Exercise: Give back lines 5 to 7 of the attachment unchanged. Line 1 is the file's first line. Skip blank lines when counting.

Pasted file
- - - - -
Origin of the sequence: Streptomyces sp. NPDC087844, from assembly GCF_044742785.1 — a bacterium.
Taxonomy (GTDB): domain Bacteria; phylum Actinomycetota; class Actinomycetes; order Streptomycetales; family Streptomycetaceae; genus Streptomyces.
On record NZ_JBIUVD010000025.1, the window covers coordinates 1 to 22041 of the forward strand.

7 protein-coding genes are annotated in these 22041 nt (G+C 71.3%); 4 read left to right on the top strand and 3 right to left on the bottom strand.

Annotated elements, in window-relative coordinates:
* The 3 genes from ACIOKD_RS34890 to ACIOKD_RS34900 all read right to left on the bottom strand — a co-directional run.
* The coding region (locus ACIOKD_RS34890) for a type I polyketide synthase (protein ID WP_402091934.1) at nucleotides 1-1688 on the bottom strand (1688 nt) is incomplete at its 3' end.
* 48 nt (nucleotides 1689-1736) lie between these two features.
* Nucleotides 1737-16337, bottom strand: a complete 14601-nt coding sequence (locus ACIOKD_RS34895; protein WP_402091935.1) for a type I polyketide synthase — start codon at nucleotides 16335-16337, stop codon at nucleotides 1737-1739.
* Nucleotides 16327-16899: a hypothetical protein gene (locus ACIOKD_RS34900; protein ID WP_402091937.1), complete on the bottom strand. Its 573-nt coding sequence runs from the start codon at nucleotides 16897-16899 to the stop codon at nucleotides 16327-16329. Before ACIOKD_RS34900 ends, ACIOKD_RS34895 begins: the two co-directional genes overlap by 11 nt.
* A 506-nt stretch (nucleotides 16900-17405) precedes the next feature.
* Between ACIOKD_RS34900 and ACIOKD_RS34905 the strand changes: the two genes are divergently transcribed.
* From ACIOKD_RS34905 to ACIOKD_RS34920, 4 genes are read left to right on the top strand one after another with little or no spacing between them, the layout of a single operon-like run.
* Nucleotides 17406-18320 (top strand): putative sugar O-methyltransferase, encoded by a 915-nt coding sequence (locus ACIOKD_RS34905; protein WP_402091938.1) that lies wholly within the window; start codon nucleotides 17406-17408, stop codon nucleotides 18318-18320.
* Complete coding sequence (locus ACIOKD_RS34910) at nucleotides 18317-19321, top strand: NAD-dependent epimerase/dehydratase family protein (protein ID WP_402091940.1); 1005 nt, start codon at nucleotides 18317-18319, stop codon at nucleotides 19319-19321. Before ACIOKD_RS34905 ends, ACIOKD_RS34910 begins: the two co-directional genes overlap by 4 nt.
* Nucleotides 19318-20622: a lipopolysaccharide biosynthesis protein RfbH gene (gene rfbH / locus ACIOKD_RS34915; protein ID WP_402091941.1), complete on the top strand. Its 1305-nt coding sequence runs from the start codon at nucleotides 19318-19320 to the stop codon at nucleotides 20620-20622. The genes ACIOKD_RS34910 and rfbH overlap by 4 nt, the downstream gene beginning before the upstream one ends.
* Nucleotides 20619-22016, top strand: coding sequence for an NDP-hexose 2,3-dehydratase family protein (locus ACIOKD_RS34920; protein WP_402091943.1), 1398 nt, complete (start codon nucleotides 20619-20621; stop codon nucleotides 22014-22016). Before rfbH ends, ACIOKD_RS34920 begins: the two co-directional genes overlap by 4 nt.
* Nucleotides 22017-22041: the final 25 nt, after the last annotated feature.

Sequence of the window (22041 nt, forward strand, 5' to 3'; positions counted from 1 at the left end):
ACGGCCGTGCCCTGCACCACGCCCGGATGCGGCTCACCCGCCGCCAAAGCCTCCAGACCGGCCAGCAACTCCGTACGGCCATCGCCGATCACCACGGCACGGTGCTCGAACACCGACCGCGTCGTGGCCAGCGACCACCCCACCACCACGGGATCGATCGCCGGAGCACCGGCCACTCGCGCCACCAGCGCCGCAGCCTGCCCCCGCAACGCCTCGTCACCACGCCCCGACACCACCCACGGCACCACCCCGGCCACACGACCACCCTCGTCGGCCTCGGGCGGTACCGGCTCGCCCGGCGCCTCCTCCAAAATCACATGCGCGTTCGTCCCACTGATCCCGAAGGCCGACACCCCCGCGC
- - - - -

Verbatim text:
Annotated elements, in window-relative coordinates:
* The 3 genes from ACIOKD_RS34890 to ACIOKD_RS34900 all read right to left on the bottom strand — a co-directional run.
* The coding region (locus ACIOKD_RS34890) for a type I polyketide synthase (protein ID WP_402091934.1) at nucleotides 1-1688 on the bottom strand (1688 nt) is incomplete at its 3' end.